US Schools Facing Mass Exodus of Teachers Who Won’t Return This Fall

US Schools Facing Mass Exodus of Teachers Who Won’t Return This Fall
US Schools Facing Mass Exodus of Teachers Who Won’t Return This Fall

With the end of the academic year in sight, an overwhelming number of educators are planning to close the book on their teaching careers.

Much of this stems from post-pandemic classroom behavioral challenges with students and ongoing staff shortages that create excessive workloads for teachers.

Many educators who have 25 years or more under their belt are opting to retire, but even less seasoned ones are walking away and choosing different career paths.

Back in February, the National Education Association (NEA) released a study conducted by GBAO Strategies that revealed a startling 55 percent of teachers planned to leave their profession ahead of schedule.

The NEA is the most prominent teachers union in the United States and represents 3 million educators.

Widespread educator shortages pre-date the arrival of COVID-19, but the pandemic also served as the last straw for many, kicking off the trend of an early departure.

A RAND study from January 2021 showed nearly a quarter of those surveyed expressed the desire to quit after just one year of teaching during the pandemic.

The average national turnover rate was only 16 percent before COVID-19. However, in 2021, that number jumped to 25 percent.

This year, 80 percent of NEA members reported that unfilled job openings at schools have led to more work obligations for the educators who’ve chosen to stay in their profession.

“I think people are leaving because it’s all too much. It’s a firestorm. It’s all eroding,” Heidi Rickard told The Epoch Times.

Rickard has been an educator since 1999. After spending some time teaching in Colorado Springs, she put down roots in the Alameda Unified school district in the San Francisco Bay Area.

She explained that many veteran teachers “just can’t take it” anymore and are leaving due, in part, to the scale of mental health challenges students brought back to the classroom after two years of online learning.

“As a veteran teacher, when the best of my best isn’t working, that’s so defeating,” Rickard said.

Two years of excessive screen time at home and the disengagement of online learning have left students struggling, falling behind, and adrift in a sea of depression.

COVID-19 and its subsequent restrictions created a mental health crisis for youth, which is now manifesting as aggressive or excessively troublesome behavior in the classroom.

In October 2021, the American Academy of Pediatrics, the American Academy of Child and Adolescent Psychiatry, and the Children’s Hospital Association acknowledged the pandemic-fueled decline in child and adolescent mental health had become a national emergency.

And the dire shortage of counselors in school districts to assist students has added to this.

Rickard noted, “We haven’t had a counselor all year. Nobody even applied.”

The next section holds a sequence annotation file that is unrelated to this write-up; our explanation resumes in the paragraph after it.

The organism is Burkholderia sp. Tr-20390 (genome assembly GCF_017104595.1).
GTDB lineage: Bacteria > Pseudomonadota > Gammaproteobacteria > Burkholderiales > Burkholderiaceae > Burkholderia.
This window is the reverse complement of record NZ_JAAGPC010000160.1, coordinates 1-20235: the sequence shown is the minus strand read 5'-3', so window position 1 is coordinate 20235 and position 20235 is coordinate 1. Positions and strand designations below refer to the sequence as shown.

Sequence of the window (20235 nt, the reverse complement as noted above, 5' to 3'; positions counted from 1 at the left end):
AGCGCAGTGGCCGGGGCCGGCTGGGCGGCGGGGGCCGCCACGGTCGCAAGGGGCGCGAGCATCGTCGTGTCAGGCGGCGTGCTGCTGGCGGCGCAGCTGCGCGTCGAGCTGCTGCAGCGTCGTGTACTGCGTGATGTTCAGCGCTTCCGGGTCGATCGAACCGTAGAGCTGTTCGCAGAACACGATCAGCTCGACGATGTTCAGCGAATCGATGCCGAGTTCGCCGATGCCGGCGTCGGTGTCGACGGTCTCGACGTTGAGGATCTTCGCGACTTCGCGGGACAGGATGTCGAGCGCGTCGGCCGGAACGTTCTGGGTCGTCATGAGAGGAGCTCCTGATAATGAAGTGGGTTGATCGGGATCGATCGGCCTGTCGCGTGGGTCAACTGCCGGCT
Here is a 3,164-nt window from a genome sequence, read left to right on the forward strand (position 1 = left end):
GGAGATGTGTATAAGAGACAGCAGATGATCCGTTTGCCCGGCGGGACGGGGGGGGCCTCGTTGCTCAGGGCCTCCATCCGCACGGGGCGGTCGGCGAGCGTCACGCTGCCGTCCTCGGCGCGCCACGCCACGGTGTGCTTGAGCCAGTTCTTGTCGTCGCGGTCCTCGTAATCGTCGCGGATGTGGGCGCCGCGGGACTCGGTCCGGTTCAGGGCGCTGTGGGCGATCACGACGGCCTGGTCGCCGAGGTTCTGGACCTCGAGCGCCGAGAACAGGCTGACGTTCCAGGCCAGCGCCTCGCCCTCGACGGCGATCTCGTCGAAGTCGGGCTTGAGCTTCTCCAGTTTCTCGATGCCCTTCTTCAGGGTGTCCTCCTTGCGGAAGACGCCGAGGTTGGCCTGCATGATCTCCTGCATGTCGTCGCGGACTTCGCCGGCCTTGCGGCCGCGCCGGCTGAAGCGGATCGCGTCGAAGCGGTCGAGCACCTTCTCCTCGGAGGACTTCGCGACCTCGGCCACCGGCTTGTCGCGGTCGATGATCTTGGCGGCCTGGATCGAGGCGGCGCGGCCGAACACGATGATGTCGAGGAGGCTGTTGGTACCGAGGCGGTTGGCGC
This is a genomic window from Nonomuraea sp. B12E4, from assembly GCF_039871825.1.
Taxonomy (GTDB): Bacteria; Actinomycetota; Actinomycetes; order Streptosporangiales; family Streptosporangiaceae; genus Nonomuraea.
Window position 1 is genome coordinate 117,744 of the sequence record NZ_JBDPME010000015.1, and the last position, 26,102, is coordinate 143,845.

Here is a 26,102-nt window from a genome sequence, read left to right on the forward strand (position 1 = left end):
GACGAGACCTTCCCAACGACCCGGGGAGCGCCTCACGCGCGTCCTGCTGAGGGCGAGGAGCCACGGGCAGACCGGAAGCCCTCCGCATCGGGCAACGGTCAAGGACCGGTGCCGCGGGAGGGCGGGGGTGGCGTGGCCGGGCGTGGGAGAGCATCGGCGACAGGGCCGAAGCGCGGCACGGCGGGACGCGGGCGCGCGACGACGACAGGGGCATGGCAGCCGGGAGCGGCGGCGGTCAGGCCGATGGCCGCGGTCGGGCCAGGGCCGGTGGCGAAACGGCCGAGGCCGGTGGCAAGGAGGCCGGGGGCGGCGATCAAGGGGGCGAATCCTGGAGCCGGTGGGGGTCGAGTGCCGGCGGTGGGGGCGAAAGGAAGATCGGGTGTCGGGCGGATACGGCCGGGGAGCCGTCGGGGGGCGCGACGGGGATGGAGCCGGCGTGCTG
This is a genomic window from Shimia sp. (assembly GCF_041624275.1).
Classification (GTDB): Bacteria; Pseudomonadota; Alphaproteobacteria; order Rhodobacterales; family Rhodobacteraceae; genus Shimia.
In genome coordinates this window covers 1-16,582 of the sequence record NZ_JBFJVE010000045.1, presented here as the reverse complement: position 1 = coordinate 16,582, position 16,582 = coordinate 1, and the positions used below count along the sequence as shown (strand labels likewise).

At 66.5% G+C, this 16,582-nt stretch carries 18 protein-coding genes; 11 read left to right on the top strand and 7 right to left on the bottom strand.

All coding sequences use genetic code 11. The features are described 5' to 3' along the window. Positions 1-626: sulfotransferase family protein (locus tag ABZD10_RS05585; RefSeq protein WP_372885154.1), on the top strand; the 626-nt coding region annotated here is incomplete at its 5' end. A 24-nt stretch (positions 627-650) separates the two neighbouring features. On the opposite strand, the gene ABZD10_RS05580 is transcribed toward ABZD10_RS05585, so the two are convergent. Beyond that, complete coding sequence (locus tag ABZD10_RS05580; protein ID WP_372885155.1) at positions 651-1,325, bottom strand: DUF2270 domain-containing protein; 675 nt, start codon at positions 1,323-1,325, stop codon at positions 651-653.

Findings from a joint study on the role of school counselors from the Connecticut State Department of Education, the Connecticut School Counselor Association, and the Center for School Counseling Outcome Research and Evaluation at the University of Massachusetts Amherst revealed schools with fewer students and more counselors had lower rates of student suspensions and disciplinary actions.

Former superintendent, educator, and school counselor Gary Marks spent decades working in Nebraska schools. He agreed that student counseling and support for teachers in the classroom have hit a critical point.

“You need way more counselors when you’re having all these mental health issues,” Marks told The Epoch Times.

For example, he pointed to where his grandchildren go to school in Tennessee’s Farragut school district, which has only two counselors for about 600 students.

He also thinks a general lack of respect for educators underscores why more are leaving their jobs early, and others are reluctant to apply.

“The respect situation is just a huge issue,” he said.

Marks was candid when asked about the difficulties of hiring new talent in schools. “I don’t know right now, given the way the world is, if I’d be interested in being a classroom teacher.”

Yet the struggle to keep existing educators and hire new ones is only half the battle. A new report from the American Association of Colleges for Teacher Education indicates that university students pursuing teaching degrees are declining.

In 2019, U.S. colleges awarded fewer than 90,000 undergraduate degrees in education. That’s down from nearly 200,000 a year in the 1970s. Over the past 10 years alone, the number of people completing traditional teacher preparation programs has dropped by 35 percent.

“This is a five-alarm crisis,” said NEA president Becky Pringle.

One of the hurdles administrators face amid the staff scarcity is a lengthy certification and training process even after qualified university graduates apply to teach.

“I want to continue teaching—however, I’m being forced out,” Lisa Carley Hotaling told The Epoch Times.

Having taught in Michigan and New York, Hotaling found herself between a rock and a hard place after she took a teaching job in California as an emergency hire in the Alameda Unified school district.

Despite already having a master’s degree and more than a decade of education and classroom experience, she still has to take the California Basic Skills Test (CBEST) and go back to school specifically for her master’s in education to continue teaching.

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Written by colinnew

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